Once you’ve done this, you’ve effectively prototyped a plausible mobile experience. What’s beautiful about software prototyping is that the software folks who use these tools know how to build software and thus made the next tool we’ll discuss–that will take your Crazy 8’s screens and turn them into a semi-functional app. It’s called Marvel PoP or “Prototyping on Paper” app and it’s great for making the buttons you drew with your sharpie sort of “work” in a mobile experience.
If the Crazy 8’s method is a bit too low-fidelity for you, we actually developed another low-fidelity prototyping tool we call the “SmartPad“. It’s basically like the piece of paper you sectioned off into 8x screens in the Crazy 8’s method–with the major exception is that we’ve turned those screens into pieces of paper which look like your favorite smartphone.
It not only doubles as an abundant source of smartphone screens for prototyping, but can also be handed off to people who want to offload their ideas onto you, wasting your time, and not understanding the hard work required to fully develop the workflow. Executives and non technical people alike can easily take a SmartPad and think through the user flow they want if they’re not happy with yours.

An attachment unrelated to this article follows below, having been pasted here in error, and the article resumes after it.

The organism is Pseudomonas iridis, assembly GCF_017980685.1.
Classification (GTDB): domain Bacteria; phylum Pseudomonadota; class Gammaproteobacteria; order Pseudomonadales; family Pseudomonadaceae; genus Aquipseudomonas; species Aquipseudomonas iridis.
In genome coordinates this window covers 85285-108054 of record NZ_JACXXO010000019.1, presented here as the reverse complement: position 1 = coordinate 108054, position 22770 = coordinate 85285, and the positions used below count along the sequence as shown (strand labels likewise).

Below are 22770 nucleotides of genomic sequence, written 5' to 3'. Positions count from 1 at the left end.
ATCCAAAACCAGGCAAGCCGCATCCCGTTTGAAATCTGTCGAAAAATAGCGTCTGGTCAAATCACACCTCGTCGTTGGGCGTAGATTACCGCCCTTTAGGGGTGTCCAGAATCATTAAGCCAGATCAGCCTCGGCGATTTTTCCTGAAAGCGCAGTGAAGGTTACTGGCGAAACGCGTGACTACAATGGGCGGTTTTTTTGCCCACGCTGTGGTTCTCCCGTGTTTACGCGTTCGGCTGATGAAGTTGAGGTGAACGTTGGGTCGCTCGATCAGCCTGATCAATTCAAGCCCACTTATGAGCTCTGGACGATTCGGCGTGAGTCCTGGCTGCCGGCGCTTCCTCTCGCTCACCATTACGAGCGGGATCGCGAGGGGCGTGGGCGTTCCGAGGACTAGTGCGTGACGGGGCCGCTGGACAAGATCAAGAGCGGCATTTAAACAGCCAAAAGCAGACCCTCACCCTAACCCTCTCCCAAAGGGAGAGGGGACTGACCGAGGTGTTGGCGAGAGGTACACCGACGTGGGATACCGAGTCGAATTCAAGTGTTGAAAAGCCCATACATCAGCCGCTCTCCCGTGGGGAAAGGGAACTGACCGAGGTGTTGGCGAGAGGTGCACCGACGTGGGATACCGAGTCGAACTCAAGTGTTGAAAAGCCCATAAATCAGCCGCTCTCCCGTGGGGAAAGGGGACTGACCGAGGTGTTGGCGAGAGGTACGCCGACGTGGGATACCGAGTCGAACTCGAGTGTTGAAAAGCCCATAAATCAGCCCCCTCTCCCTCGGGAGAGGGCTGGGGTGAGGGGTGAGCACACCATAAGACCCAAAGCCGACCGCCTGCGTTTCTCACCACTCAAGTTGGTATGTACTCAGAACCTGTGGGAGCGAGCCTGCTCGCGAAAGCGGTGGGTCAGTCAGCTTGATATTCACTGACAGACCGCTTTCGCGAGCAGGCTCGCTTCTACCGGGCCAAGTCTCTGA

High-fidelity Software Prototyping
Once you believe you have a workable UI / UX in sharpie / SmartPad format, optimized via PoP, now you’re ready to step it up a notch by using a higher-fidelity software prototyping tool. Most common are:
So wait, why do we have to go through all this low-fidelity stuff, when we can just start with high-fidelity?
Great question! What might be the tradeoff? Higher-fidelity tools require more expertise and more effort to put together. Thus your iteration speed will undoubtedly be slower. That being said, you won’t have to make major changes because you’ve figured out the major pieces in your low-fidelity prototyping efforts. It’s kinda like attempting to sand a piece of wood with high grit–say 440–sand paper from the very get go. You’ll spend a lot of time tweaking and making changes in a high-fidelity tool which will ultimately be thrown to the trash. Don’t just work hard…work hard AND smart and go twice as far.
You can likely find tons of great examples on YouTube or online of functional InVision or Proto.io web prototypes, but you may be asking the question, “who is this for?” Why–if I know the work flow–would I go to the trouble of doing a high-fidelity version at all? Can’t I just hand my PoP app to a developer?